Just like with the Elk, when we arrived at the valley floor the paved highway resumed and it was the Hill never happened. Over the course of the next four days, we would become very familiar with the final twenty mile stretch of highway to the coast as we drove it daily in search of Grizzly Bears. But as we saw it for the first time there was a heightened level of appreciation for the mountains and glaciers and rivers. Before the sun set that first night we stood along the banks of the Atnarko River and waited for our first Bear sighting. Sure enough a 600 lb. Boar was “snorkeling” his way down current toward us and with Bear Spray and my camera in hand, I trembled as clumsily began taking pictures. Grizzly Bears feeding on Salmon..Check. We camped for the night along the River, cozy and warm within the confines of the hard and soft sided Alexander Supertramp. Every now and then the peaceful sound of the river would be interrupted with a ”Shhhhh…did you hear that? what was that?”

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“Who Sees Who?”

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“Power”

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“Atnarko Sunset”

Alexander Supertramp And The Great Northwest – Part 4 ~ Whistler and Beyond

Goodbye Vancouver Island

Goodbye Vancouver Island

We left Vancouver Island on a full ferry, crossed the Straight of Georgia and connected with the Canadian mainland at Horseshoe Bay. Seeing Vancouver was on the trip checklist and we found ourselves on the winding four lane road heading directly into the city. Something didn’t feel right. Really seeing and experiencing Vancouver would require at least on overnight stay. Before we even got a glimpse of the skyline we grabbed an exit and came about back toward what we craved most, to get into the wild.

Hello Vancouver (almost)

Hello Vancouver (almost)

Arriving at Horseshoe Bay

Arriving at Horseshoe Bay

The Sea to Sky Highway followed the shore of the Howe Sound for 28 miles where we found ourselves being drawn into the parking lot of a tourist gondola at Squamish. We were in the land of Fjords and Glaciers and the idea of getting a birds eye view was irresistible. I grew up with Gondolas in the ski town of Vail, Colorado. In fact I was in high school in 1976 on the day that two of the cars fell to the ground. Details of three dead and nine critically injured were broadcast over the school intercom and every since that day I have been cautious about trams. The Sea to Sky Gondola was a good experience. Tammy and I had a car to ourselves on the ride up. We snapped “selfies”, gawked at the scenery and yawned to pop our ears as we quickly gained over 2400 vertical feet. After eating lunch on the observation deck, we strolled across a cable suspension bridge and through the forest, taking in our first up close views of the precipitous and glaciated coastal mountains.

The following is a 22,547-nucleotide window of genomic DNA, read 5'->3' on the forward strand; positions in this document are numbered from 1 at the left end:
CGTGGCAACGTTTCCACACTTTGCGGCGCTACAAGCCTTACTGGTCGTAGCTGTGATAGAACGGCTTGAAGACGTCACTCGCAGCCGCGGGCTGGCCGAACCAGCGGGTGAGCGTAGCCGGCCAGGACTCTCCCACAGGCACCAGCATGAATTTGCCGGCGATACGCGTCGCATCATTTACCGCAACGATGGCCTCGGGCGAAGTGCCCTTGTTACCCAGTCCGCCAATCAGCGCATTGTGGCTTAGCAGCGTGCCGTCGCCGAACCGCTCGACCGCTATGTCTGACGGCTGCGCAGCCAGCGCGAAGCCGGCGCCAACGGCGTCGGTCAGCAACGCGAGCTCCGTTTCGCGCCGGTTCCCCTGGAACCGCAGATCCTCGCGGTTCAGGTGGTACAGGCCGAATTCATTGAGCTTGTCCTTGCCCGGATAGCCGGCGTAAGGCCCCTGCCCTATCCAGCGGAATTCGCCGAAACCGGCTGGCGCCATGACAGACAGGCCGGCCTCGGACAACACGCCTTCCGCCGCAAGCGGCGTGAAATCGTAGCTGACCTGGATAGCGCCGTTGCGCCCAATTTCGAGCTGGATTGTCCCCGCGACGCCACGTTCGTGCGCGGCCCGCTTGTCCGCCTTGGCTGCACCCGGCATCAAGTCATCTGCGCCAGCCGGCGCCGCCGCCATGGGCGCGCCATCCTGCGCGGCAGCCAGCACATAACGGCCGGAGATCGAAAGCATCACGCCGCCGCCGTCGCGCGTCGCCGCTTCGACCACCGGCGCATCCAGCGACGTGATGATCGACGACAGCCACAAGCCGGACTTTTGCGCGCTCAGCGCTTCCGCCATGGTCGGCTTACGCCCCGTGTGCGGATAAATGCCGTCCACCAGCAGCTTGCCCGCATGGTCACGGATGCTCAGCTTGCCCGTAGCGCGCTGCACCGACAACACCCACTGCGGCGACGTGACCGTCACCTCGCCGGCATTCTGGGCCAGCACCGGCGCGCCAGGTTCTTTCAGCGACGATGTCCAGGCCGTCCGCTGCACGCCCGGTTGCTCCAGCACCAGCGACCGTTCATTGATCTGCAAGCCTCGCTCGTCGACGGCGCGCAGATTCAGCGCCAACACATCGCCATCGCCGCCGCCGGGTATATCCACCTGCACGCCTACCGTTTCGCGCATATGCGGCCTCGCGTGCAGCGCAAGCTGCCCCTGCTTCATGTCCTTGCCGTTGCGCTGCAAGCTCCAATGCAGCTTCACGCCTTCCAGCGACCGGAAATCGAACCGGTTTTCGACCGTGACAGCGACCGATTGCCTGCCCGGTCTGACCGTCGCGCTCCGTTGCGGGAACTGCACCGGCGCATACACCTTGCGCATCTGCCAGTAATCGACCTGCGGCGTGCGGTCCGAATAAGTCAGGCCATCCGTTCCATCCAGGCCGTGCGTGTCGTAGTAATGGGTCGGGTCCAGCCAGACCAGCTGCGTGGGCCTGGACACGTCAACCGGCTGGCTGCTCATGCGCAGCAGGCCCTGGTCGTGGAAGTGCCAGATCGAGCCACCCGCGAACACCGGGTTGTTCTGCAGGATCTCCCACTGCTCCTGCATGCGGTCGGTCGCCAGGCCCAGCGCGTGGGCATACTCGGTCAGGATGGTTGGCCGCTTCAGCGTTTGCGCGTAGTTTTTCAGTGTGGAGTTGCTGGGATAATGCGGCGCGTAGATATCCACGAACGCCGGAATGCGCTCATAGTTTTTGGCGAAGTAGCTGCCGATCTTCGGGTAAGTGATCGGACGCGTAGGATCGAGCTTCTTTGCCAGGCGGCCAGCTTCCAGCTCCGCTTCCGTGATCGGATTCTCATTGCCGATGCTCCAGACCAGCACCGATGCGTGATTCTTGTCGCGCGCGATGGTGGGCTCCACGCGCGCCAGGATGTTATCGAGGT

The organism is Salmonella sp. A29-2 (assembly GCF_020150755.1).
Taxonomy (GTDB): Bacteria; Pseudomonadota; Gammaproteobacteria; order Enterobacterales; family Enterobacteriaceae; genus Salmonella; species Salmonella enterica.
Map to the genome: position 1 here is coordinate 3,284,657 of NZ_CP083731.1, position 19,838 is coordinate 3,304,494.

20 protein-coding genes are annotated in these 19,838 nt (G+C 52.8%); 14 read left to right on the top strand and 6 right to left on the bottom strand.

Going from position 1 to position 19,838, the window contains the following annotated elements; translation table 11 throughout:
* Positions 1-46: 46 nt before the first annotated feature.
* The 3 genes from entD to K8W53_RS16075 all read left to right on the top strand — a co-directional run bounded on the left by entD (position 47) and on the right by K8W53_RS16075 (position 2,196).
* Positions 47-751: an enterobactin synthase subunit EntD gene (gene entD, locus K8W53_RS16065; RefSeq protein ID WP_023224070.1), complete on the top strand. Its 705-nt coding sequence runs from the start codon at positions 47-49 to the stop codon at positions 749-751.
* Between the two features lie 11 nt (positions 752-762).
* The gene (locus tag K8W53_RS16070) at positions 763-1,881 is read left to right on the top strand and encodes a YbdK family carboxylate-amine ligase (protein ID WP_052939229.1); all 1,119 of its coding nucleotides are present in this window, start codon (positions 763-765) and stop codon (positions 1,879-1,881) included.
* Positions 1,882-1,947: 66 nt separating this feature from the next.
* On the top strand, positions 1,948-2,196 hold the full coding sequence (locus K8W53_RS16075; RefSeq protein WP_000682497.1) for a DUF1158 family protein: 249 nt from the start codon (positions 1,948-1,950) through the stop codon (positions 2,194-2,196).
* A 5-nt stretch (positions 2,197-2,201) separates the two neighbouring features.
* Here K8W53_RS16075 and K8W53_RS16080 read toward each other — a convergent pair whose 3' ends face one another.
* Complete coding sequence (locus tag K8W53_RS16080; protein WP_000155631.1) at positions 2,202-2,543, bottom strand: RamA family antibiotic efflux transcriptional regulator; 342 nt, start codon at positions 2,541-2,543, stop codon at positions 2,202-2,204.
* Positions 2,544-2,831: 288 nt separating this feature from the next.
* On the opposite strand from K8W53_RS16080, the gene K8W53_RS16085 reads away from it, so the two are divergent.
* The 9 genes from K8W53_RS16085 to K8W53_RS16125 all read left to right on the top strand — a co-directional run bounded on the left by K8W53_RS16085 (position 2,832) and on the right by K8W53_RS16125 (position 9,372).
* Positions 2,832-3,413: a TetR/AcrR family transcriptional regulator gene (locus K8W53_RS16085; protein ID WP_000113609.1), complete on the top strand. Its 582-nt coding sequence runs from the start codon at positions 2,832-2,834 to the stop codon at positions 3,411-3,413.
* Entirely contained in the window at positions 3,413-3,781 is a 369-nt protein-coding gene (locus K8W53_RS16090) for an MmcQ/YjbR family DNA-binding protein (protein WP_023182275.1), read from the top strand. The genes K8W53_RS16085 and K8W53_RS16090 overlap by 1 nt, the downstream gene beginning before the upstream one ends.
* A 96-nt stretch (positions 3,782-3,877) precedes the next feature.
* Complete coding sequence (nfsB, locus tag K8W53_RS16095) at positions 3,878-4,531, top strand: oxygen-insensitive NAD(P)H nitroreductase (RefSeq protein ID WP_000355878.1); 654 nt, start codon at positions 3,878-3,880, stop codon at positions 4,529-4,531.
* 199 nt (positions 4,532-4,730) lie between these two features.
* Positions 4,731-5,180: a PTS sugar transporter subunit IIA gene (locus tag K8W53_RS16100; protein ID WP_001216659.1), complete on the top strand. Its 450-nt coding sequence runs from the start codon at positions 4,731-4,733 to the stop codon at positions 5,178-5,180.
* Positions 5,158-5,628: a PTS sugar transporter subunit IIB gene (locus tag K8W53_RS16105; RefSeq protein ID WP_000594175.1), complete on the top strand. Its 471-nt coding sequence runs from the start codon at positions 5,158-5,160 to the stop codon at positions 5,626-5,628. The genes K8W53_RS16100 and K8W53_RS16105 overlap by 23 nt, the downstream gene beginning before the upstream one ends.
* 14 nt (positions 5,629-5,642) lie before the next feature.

Sea to Sky

Sea to Sky

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There was a long line at the upper tram terminal for the ride down which we were able to circumvent as the lift attendants were in need of two for a car that was loading. We were kept company by a pair of grim faced women who said nothing the entire ride down and a family of four who I judgmentally guessed could not speak English. It turns out they were from Toronto and as Canadian as maple syrup. When we told them that we had driven from Colorado and we were heading 12 hours north to see Grizzly Bears, they asked “Why do you want to do that, Eh”. All in all, the day was incredible. After all of the tough times we had been through in the previous year, it was good to just feel like we were two kids on a date.

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A couple of hours later, we found ourselves driving through the villages of the Whistler Ski Area, contemplating a place to park for the night. It was interesting to see what Canada’s world class resort looked like, how it felt in comparison to Vail and the large Colorado resorts. It didn’t take much of that however and we found ourselves heading on down the road in search of “The Wild”. We ended up pulling into a rustic campground at sunset, parking Alexander Supertramp next to a picnic table and a river. For the first time on our journey, we had escaped civilization and the masses of humanity, we were finally alone.